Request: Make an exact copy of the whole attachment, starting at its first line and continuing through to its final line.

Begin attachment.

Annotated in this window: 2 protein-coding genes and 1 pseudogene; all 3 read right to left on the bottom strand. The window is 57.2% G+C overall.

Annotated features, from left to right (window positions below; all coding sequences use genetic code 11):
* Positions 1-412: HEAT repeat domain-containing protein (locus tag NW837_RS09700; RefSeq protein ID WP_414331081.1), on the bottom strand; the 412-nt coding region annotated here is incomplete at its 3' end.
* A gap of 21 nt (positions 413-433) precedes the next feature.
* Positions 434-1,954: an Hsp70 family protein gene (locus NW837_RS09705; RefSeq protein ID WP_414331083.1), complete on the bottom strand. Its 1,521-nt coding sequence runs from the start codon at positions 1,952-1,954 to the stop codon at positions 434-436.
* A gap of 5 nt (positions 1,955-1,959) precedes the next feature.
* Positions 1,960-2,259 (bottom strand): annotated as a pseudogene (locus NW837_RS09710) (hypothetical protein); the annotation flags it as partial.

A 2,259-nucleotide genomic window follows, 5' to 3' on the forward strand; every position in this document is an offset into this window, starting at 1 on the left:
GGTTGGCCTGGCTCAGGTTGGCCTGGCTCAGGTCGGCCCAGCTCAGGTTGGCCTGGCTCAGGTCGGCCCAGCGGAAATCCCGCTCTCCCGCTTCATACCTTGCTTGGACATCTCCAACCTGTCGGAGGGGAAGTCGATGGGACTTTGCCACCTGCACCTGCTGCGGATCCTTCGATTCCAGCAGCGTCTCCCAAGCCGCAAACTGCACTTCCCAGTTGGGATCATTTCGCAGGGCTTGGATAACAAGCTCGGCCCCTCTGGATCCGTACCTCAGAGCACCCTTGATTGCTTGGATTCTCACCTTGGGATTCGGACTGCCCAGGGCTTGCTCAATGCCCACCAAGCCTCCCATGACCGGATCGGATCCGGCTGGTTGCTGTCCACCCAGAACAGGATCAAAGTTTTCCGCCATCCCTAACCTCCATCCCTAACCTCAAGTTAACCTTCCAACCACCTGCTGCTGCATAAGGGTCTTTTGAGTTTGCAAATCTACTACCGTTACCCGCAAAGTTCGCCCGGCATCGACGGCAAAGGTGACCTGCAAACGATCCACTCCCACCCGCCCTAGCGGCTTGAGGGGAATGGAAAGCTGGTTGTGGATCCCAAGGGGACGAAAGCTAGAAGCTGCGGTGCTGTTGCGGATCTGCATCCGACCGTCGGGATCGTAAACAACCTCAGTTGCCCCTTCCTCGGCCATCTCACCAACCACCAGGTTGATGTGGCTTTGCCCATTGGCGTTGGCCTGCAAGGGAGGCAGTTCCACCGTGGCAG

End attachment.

Annotated in this window: 2 protein-coding genes and 1 pseudogene; all 3 read right to left on the bottom strand. The window is 57.2% G+C overall.

Annotated features, from left to right (window positions below; all coding sequences use genetic code 11):
* Positions 1-412: HEAT repeat domain-containing protein (locus tag NW837_RS09700; RefSeq protein ID WP_414331081.1), on the bottom strand; the 412-nt coding region annotated here is incomplete at its 3' end.
* A gap of 21 nt (positions 413-433) precedes the next feature.
* Positions 434-1,954: an Hsp70 family protein gene (locus NW837_RS09705; RefSeq protein ID WP_414331083.1), complete on the bottom strand. Its 1,521-nt coding sequence runs from the start codon at positions 1,952-1,954 to the stop codon at positions 434-436.
* A gap of 5 nt (positions 1,955-1,959) precedes the next feature.
* Positions 1,960-2,259 (bottom strand): annotated as a pseudogene (locus NW837_RS09710) (hypothetical protein); the annotation flags it as partial.

A 2,259-nucleotide genomic window follows, 5' to 3' on the forward strand; every position in this document is an offset into this window, starting at 1 on the left:
GGTTGGCCTGGCTCAGGTTGGCCTGGCTCAGGTCGGCCCAGCTCAGGTTGGCCTGGCTCAGGTCGGCCCAGCGGAAATCCCGCTCTCCCGCTTCATACCTTGCTTGGACATCTCCAACCTGTCGGAGGGGAAGTCGATGGGACTTTGCCACCTGCACCTGCTGCGGATCCTTCGATTCCAGCAGCGTCTCCCAAGCCGCAAACTGCACTTCCCAGTTGGGATCATTTCGCAGGGCTTGGATAACAAGCTCGGCCCCTCTGGATCCGTACCTCAGAGCACCCTTGATTGCTTGGATTCTCACCTTGGGATTCGGACTGCCCAGGGCTTGCTCAATGCCCACCAAGCCTCCCATGACCGGATCGGATCCGGCTGGTTGCTGTCCACCCAGAACAGGATCAAAGTTTTCCGCCATCCCTAACCTCCATCCCTAACCTCAAGTTAACCTTCCAACCACCTGCTGCTGCATAAGGGTCTTTTGAGTTTGCAAATCTACTACCGTTACCCGCAAAGTTCGCCCGGCATCGACGGCAAAGGTGACCTGCAAACGATCCACTCCCACCCGCCCTAGCGGCTTGAGGGGAATGGAAAGCTGGTTGTGGATCCCAAGGGGACGAAAGCTAGAAGCTGCGGTGCTGTTGCGGATCTGCATCCGACCGTCGGGATCGTAAACAACCTCAGTTGCCCCTTCCTCGGCCATCTCACCAACCACCAGGTTGATGTGGCTTTGCCCATTGGCGTTGGCCTGCAAGGGAGGCAGTTCCACCGTGGCAG